Thu, 06/16/2011 - 09:59

Hi all,

I am trying to fit a model including three simple latent change regressions with covarying predictors and two latent change scores having direct effects onto the third latent change score. Unfortunately, the optimizer ends up with a non-positive sd covariance matrix. Some of the predictors are rather highly correlated (r ~ .8) and I was thinking wether this failure might be due to predictor multicollinearity. However, Mplus finds a solution! I was wondering if there are some default settings making the OpenMx model different from the Mplus model but I didn't figure it out. Setting the covariances to zero makes the two models (OpenMx and Mplus) look completely the same.

Atached please find the code.

Attachment | Size |
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xMultColPred.R | 2.45 KB |

My knowledge of Mplus is entirely secondhand. Which is another way of saying I don't know very much about Mplus. But I thought that Mplus will assume that some or all free parameters are non-negative values. In OpenMx you would need to explicitly specify this bound by using the "lbound" argument to the mxMatrix() function and give your free parameters a lower bound of 0.0.

Hi berlinator,

I don't think that an observed correlation near 0.80 should cause any problems. In my experience, correlations need to be in excess of 0.95 to be problematic.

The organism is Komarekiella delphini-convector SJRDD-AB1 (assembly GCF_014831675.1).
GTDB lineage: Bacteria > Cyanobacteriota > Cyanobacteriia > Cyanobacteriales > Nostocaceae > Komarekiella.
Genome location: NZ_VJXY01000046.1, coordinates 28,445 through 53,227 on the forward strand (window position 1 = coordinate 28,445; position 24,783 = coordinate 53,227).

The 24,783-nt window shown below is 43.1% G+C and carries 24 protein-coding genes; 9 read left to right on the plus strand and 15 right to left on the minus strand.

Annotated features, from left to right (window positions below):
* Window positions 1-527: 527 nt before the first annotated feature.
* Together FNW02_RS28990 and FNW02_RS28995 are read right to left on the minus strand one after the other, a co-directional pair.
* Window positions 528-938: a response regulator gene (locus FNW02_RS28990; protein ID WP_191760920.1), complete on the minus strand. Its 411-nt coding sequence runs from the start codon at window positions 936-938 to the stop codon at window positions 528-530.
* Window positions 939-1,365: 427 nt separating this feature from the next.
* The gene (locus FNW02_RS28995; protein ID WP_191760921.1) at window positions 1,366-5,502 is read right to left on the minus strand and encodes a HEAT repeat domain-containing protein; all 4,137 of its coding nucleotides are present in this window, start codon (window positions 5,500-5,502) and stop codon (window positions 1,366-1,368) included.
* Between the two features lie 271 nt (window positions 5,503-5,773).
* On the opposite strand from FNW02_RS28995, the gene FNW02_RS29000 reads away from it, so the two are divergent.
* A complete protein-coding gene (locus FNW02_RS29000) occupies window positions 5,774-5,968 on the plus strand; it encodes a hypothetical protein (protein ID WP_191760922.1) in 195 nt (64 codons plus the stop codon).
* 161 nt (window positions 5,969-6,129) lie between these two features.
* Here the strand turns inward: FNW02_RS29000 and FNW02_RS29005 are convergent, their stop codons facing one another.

In general, OpenMx does not have default settings that alter the model you specify to make it a model that we think you mean. The philosophy for the user interface for OpenMx is What You See Is What It Does. It is, in my experience, much more likely that Mplus has default settings that allow the model to run, and OpenMx lacks these default settings. Alternatively, there are likely to by typos resultant from translation.

I looked over your code and found a number of possible factors that might contribute to a non-positive definite covariance matrix. In one case a path from deltaX to deltaZ was given the same name as a path from deltaY to deltaZ. They were both called rdXdZ, which I assume is a typo. In another case, one path was specified in two different places and under two different names: the two-headed path from y1 to z1 was called YcovYZ and covYZ and both paths were to be freely estimated.

The model with these modifications runs, but is not a particularly good fit: it returns an mxStatus Code 6 (the model has not converged and no improvement in fit could be made). I would guess that the fit is not very good because the model implies that the covariances between x1 and y1, x1 and y2, x2 and y1, and x2 and y2 are all zero. So I am not sure that the model that I modified is the model you intended, but it is a model with a positive definite covariance matrix.

I've attached the code that I edited. Take a look at it and change it, if it is not the model you intended.

Best,

Mike Hunter

Hi Mike,

thanks a lot for your answer. I was really looking out for typos before loading the code up. Obviously, I wasn't thorough enough - sorry for that! The model specification is of course another story that I am going to answer based on theoretical considerations. Thanks for the help again,

Hannes